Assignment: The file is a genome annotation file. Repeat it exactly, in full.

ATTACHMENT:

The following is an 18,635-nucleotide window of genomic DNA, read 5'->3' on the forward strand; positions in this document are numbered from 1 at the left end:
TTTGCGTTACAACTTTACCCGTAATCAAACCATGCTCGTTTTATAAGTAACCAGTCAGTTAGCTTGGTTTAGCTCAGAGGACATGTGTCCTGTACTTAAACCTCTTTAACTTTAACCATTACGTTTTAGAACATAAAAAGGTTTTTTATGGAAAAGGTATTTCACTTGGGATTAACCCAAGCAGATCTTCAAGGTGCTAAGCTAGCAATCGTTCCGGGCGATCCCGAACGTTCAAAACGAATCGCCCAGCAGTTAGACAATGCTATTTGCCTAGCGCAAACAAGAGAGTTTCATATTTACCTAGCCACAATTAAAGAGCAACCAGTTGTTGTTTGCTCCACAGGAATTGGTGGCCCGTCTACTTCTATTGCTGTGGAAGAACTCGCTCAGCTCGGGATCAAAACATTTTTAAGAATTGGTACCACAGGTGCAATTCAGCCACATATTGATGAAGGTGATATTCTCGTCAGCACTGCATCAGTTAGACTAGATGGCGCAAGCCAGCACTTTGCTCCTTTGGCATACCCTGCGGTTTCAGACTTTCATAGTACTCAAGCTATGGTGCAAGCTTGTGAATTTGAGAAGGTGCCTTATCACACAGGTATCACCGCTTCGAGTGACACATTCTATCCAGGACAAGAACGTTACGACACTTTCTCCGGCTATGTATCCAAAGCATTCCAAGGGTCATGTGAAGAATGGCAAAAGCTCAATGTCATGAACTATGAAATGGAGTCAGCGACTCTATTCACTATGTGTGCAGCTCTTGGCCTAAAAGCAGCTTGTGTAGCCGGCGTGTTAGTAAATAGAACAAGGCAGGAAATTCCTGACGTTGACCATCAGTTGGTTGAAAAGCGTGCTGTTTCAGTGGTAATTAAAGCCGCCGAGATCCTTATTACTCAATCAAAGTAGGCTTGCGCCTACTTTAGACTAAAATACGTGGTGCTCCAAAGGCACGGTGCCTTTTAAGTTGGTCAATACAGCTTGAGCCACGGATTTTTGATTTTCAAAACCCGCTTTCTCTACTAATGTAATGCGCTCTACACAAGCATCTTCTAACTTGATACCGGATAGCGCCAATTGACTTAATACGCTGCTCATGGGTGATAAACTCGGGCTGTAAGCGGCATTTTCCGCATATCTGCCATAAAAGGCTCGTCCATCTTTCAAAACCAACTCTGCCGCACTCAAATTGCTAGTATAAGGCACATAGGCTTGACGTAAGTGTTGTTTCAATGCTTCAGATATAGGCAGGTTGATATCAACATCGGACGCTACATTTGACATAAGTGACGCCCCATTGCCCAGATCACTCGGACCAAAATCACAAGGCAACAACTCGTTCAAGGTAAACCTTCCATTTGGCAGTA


The following is an 18,635-nucleotide window of genomic DNA, read 5'->3' on the forward strand; positions in this document are numbered from 1 at the left end:
TTTGCGTTACAACTTTACCCGTAATCAAACCATGCTCGTTTTATAAGTAACCAGTCAGTTAGCTTGGTTTAGCTCAGAGGACATGTGTCCTGTACTTAAACCTCTTTAACTTTAACCATTACGTTTTAGAACATAAAAAGGTTTTTTATGGAAAAGGTATTTCACTTGGGATTAACCCAAGCAGATCTTCAAGGTGCTAAGCTAGCAATCGTTCCGGGCGATCCCGAACGTTCAAAACGAATCGCCCAGCAGTTAGACAATGCTATTTGCCTAGCGCAAACAAGAGAGTTTCATATTTACCTAGCCACAATTAAAGAGCAACCAGTTGTTGTTTGCTCCACAGGAATTGGTGGCCCGTCTACTTCTATTGCTGTGGAAGAACTCGCTCAGCTCGGGATCAAAACATTTTTAAGAATTGGTACCACAGGTGCAATTCAGCCACATATTGATGAAGGTGATATTCTCGTCAGCACTGCATCAGTTAGACTAGATGGCGCAAGCCAGCACTTTGCTCCTTTGGCATACCCTGCGGTTTCAGACTTTCATAGTACTCAAGCTATGGTGCAAGCTTGTGAATTTGAGAAGGTGCCTTATCACACAGGTATCACCGCTTCGAGTGACACATTCTATCCAGGACAAGAACGTTACGACACTTTCTCCGGCTATGTATCCAAAGCATTCCAAGGGTCATGTGAAGAATGGCAAAAGCTCAATGTCATGAACTATGAAATGGAGTCAGCGACTCTATTCACTATGTGTGCAGCTCTTGGCCTAAAAGCAGCTTGTGTAGCCGGCGTGTTAGTAAATAGAACAAGGCAGGAAATTCCTGACGTTGACCATCAGTTGGTTGAAAAGCGTGCTGTTTCAGTGGTAATTAAAGCCGCCGAGATCCTTATTACTCAATCAAAGTAGGCTTGCGCCTACTTTAGACTAAAATACGTGGTGCTCCAAAGGCACGGTGCCTTTTAAGTTGGTCAATACAGCTTGAGCCACGGATTTTTGATTTTCAAAACCCGCTTTCTCTACTAATGTAATGCGCTCTACACAAGCATCTTCTAACTTGATACCGGATAGCGCCAATTGACTTAATACGCTGCTCATGGGTGATAAACTCGGGCTGTAAGCGGCATTTTCCGCATATCTGCCATAAAAGGCTCGTCCATCTTTCAAAACCAACTCTGCCGCACTCAAATTGCTAGTATAAGGCACATAGGCTTGACGTAAGTGTTGTTTCAATGCTTCAGATATAGGCAGGTTGATATCAACATCGGACGCTACATTTGACATAAGTGACGCCCCATTGCCCAGATCACTCGGACCAAAATCACAAGGCAACAACTCGTTCAAGGTAAACCTTCCATTTGGCAGTA